Greek yogurt is a delicious dairy product that’s produced by taking regular yogurt and straining it to a delicious, protein-rich thickness. The thing is, though, all of that straining means that you’re straining something out of the yogurt. That something is more than water: it’s post-fermentation liquid called acid whey. For every three or four ounces of milk that enter a yogurt plant, one ounce of acid whey leaves. They can’t dump it in sewage systems or waterways, and at least one manufacturer actually pays local farmers to take the liquid whey away and do something with it.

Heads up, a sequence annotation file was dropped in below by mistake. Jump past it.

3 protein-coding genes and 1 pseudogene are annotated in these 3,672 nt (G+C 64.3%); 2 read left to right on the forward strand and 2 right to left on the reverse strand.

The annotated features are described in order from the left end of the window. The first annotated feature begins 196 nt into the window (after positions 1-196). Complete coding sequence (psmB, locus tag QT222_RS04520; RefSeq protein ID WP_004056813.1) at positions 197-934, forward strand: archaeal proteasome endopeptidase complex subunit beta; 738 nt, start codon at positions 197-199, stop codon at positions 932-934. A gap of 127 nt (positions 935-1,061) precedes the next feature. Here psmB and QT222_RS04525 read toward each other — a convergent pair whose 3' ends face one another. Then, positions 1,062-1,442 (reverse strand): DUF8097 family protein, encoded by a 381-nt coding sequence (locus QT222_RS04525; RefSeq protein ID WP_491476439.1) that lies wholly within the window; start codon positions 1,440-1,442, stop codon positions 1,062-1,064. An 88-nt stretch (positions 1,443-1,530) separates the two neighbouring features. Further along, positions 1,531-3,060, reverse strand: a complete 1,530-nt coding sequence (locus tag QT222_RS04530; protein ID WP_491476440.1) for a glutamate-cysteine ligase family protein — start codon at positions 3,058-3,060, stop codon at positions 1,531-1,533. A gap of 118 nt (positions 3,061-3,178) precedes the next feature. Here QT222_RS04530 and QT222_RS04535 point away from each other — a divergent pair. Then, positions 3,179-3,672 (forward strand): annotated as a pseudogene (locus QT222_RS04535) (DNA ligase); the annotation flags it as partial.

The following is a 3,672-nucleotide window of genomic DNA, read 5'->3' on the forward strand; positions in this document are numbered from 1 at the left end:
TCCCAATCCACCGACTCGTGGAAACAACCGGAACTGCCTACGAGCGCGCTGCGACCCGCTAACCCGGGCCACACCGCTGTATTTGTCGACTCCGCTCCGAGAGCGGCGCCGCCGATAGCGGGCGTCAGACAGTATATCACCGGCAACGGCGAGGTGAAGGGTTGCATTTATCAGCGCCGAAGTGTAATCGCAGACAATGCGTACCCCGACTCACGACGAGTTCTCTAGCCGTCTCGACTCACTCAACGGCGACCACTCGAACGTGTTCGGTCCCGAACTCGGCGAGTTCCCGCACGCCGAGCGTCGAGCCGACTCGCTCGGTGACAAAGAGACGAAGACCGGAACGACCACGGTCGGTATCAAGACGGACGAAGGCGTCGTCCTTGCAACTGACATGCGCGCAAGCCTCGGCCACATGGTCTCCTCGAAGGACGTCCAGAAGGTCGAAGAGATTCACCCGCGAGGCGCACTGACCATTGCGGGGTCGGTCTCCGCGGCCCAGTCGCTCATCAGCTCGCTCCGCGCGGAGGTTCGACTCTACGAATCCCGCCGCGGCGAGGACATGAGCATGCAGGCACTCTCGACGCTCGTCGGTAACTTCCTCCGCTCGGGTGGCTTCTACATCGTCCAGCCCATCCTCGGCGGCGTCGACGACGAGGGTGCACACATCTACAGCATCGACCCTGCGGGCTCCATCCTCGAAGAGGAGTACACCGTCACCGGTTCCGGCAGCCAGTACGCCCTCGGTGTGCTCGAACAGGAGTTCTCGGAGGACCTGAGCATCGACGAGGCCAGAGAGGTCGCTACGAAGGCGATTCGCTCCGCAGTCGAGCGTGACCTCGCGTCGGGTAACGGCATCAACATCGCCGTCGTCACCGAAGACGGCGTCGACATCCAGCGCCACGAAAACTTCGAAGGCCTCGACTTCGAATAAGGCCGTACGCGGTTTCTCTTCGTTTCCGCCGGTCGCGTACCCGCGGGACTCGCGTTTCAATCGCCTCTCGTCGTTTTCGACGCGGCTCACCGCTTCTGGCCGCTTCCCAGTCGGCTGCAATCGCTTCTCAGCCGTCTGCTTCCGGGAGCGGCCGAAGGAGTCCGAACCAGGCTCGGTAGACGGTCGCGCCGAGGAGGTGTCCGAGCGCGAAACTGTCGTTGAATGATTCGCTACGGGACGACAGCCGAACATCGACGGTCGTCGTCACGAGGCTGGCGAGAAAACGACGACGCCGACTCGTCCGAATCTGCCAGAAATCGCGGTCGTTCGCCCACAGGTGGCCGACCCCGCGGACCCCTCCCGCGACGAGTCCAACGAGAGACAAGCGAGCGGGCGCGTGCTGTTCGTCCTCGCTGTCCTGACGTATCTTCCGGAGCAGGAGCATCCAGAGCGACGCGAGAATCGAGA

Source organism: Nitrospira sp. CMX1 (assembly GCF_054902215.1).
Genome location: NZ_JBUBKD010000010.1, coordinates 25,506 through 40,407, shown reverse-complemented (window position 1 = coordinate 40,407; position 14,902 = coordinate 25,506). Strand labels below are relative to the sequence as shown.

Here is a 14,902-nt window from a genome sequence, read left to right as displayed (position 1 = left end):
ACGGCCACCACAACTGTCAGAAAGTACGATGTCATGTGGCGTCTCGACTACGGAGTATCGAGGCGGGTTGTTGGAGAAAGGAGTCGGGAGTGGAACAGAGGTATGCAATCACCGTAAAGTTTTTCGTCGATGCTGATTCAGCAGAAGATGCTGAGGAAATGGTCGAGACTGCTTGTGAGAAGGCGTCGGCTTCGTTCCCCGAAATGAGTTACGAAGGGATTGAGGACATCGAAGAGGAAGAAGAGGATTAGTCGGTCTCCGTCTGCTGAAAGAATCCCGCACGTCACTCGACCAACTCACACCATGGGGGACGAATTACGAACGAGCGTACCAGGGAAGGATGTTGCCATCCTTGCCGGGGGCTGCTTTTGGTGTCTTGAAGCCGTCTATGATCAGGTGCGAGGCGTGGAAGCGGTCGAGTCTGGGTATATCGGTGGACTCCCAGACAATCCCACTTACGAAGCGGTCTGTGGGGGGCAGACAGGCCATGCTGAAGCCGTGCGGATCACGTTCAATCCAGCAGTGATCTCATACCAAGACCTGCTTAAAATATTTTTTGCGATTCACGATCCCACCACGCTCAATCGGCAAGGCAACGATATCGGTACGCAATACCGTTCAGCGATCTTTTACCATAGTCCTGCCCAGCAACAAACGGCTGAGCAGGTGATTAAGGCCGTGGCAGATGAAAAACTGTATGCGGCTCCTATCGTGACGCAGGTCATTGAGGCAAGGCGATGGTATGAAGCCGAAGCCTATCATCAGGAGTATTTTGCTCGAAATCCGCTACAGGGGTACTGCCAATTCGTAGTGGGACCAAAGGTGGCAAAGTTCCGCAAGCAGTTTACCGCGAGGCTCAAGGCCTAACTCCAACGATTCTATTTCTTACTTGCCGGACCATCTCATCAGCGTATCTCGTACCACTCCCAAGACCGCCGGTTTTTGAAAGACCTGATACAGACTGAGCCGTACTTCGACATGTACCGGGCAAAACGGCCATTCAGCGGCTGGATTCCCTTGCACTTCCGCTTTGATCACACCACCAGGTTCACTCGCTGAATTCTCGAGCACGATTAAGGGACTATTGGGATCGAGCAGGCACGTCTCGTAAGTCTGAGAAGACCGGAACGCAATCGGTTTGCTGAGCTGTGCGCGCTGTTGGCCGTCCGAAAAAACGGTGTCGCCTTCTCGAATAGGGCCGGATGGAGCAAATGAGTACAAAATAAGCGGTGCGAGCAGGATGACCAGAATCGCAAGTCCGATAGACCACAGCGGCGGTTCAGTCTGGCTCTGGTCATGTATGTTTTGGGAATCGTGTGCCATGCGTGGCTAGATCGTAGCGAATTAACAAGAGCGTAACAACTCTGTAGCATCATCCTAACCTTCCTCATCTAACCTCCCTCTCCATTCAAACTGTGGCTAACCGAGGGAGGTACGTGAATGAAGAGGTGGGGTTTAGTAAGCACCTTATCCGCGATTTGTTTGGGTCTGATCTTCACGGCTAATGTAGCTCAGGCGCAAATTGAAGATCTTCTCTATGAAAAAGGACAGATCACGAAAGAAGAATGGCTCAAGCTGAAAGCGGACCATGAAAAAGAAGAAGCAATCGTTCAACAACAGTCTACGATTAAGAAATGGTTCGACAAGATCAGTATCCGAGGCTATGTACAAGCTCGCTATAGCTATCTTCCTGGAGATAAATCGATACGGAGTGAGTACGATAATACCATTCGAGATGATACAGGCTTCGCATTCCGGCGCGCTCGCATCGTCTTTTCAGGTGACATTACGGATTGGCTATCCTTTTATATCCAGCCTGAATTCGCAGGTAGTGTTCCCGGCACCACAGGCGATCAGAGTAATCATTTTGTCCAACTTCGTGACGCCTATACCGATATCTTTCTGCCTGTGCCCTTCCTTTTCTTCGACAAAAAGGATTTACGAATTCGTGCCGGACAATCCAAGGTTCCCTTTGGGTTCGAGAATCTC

Some creative uses for it: one local dairy farmer takes the whey, which is mostly water with some lactose (milk sugars), protein, and yogurt cultures, and mixes it up with his cows’ feed. It’s sort of full circle.
An even more exciting use for the farm requires a huge investment up front that most farmers don’t have the resources for. Anaerobic digesters are a sort of septic tank for cow poo. They take in a slurry of animal manure and acid whey and let it brew, releasing stinky gases that the digester converts into electricity. Really, electricity. One upstate New York farmer’s digester produces enough electricity to run the farm and sell some back to the grid.
Whey Too Much: Greek Yogurt’s Dark Side [Modern Farmer]